Against Ahab’s effort to unify his kingdom in worship of Baal and Astarte Elijah proclaimed the will of God. God is God of all. He created all that is, visible and invisible. He is God of nature. He created the fertile earth, He sends the rain. But God is more than simply a God of nature. God is a God of history. God created all that is for his purpose - that we may love and serve him in our time until he brings his creation to an end. God brought the people of Israel out of slavery in Egypt into freedom in the Holy Land. God sets us free from the compulsions of sin, free to love and serve him. God is a God of freedom. The nature religions are people trapped in the cycle of nature and historically that leads to slavery.

          Ahab called for a religions face-off. God gave him victory, and a bloodbath followed. When Queen Jezebel heard Ezekiel had murdered her priests she ordered him to leave or die. In exile in Sinai Elijah heard the Lord (19:12) in what the KJV calls “a still small voice” and the NRSV “a sound of sheer silence.”  The Lord told Elijah to foment revolution – to anoint Hazael king of Syria, and Jehu king of Israel, and Elisha the son of Shaphat of Abelmeholah his successor as prophet in Israel.  The Lord promised to leave 7000 in Israel, “all the knees that have not bowed the knee to Baal, and every mouth that has not kissed him.” Throughout history the Lord of history has preserved a spiritual witness to his love, truth, and power. God grant us grace and power and his authority to be God’s witness in our time.  All authority is a gift of God, a gift given to guide and empower us to do God’s perfect will.

          Our Epistle tells how Paul had evangelized Galatia in central Turkey, preaching in the synagogues to Jews and “god-fearers.” God-fearers were gentiles attracted by the ethical standards of Judaism. But the men were not able to undergo circumcision surgery and the women were not able to keep the laws about foods and family life. The Galatians received the good news of Jesus “who gave himself for our sins to set us free from the present evil age, according to the will of our God and Father” with joy.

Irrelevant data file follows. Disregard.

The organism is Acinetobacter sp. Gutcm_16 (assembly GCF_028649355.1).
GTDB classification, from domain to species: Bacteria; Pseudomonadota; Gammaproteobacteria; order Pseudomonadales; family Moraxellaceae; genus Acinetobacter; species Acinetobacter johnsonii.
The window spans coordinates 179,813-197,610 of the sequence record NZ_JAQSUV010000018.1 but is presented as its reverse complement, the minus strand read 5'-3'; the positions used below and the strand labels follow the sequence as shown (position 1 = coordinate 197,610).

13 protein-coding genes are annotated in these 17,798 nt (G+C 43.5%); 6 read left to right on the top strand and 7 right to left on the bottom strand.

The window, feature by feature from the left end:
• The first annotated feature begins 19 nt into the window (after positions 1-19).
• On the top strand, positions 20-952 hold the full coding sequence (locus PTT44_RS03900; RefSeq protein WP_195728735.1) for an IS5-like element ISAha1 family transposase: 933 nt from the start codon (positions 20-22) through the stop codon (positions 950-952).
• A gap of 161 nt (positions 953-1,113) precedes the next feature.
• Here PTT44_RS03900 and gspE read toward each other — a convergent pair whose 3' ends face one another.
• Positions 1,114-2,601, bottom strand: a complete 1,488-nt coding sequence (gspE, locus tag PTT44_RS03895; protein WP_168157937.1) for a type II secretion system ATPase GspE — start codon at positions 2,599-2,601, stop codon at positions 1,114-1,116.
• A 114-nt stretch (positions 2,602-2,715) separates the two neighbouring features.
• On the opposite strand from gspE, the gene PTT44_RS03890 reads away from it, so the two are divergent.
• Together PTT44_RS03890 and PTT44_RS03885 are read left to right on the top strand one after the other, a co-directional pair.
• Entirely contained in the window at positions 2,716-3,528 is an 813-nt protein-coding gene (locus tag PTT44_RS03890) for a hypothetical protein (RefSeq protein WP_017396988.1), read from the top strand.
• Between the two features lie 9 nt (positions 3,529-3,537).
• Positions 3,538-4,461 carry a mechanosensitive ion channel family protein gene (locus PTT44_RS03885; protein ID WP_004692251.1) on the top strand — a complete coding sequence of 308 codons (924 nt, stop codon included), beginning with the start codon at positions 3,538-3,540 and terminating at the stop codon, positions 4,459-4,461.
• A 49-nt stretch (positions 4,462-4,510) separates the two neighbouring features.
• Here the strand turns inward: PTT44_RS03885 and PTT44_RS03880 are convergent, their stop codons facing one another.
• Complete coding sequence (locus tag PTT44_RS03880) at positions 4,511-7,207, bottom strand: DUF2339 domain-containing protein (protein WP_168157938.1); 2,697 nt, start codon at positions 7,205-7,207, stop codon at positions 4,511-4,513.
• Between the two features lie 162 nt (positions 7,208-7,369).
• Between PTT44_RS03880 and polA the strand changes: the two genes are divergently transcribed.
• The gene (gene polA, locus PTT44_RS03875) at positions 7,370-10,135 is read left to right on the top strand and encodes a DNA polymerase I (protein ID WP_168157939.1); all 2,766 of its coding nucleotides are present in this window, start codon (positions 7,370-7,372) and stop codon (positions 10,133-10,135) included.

But once we are converted, once we have received the good news of Jesus with joy, we live out that joy in our lives in a continuing spiritual conflict between law and grace. The teachers from the Jerusalem church were  accustomed to the habits of prayer and obedience to the 613 commandments in the Torah – the law of God365 negative, one each day in the solar year, and 248 positive, the number of bones and organs in the human body (Babylonian Talmud, Makkot 23b-24a)  They said these are required. Paul and Jesus said, No! Love God, love our neighbor, and love because you are loved.

          Aristotle wrote, “We are what we repeatedly do. Excellence then, is not an act, but a habit.”  I invite you to consider:  What do we habitually do in gratitude to Jesus for his death and resurrection, led by the Spirit to exercise God’s authority?  Do we habitually pray? Do we habitually give our time and talent? Do we habitually look for opportunities “to love and serve” God “as faithful witness” to the presence and power of Christ in our lives?  How do we exercise our God given authority in our lives? How to we live out our faith?    

          Can Jesus say of us, as he did of the Centurion, “I tell you, not even in Israel have I found such faith.”